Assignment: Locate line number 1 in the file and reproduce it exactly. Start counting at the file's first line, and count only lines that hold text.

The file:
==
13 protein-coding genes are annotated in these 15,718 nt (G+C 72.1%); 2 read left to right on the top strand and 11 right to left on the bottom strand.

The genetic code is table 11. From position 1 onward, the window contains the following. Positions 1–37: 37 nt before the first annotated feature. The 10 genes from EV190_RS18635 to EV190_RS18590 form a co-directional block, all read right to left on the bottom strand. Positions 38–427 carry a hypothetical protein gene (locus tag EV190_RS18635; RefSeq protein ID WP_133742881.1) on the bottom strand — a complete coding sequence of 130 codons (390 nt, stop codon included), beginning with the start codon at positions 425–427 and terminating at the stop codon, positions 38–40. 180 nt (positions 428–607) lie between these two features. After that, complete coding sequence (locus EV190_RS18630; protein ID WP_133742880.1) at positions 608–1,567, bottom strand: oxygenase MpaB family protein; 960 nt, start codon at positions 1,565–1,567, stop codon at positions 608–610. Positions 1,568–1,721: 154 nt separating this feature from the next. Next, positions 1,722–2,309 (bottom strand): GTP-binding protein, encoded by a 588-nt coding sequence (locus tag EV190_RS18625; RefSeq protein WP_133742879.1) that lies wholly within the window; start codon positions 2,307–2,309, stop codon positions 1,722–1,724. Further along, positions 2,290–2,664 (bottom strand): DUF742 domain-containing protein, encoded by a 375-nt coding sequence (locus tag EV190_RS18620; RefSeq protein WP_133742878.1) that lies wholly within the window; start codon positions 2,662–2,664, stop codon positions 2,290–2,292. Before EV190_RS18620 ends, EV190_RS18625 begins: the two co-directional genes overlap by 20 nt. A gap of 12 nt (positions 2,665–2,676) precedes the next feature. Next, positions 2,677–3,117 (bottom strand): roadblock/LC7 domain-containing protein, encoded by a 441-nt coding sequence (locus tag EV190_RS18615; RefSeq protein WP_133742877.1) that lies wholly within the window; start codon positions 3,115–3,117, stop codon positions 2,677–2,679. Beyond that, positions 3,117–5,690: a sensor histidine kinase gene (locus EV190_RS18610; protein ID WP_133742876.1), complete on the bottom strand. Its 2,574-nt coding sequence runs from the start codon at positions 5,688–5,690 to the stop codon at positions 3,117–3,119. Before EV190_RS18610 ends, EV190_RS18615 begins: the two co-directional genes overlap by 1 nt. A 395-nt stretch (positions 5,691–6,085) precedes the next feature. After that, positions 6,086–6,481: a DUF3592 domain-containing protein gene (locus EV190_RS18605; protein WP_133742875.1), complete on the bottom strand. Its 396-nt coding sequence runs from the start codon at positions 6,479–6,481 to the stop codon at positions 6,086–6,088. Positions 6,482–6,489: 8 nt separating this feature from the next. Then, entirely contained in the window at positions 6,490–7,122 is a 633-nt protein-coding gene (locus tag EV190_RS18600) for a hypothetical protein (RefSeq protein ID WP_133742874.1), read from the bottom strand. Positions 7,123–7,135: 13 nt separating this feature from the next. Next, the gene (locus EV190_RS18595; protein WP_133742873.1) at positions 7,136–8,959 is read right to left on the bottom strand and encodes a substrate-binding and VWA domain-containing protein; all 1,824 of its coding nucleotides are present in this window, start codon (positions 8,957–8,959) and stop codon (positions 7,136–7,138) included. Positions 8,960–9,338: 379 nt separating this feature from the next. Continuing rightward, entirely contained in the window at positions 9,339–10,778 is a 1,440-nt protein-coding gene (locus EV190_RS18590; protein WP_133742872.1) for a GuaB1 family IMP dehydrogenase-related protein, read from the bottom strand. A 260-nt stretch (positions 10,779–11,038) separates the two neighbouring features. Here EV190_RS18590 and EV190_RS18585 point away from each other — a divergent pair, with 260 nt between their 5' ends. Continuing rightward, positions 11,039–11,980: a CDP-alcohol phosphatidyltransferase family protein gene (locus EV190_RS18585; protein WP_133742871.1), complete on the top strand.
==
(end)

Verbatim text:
13 protein-coding genes are annotated in these 15,718 nt (G+C 72.1%); 2 read left to right on the top strand and 11 right to left on the bottom strand.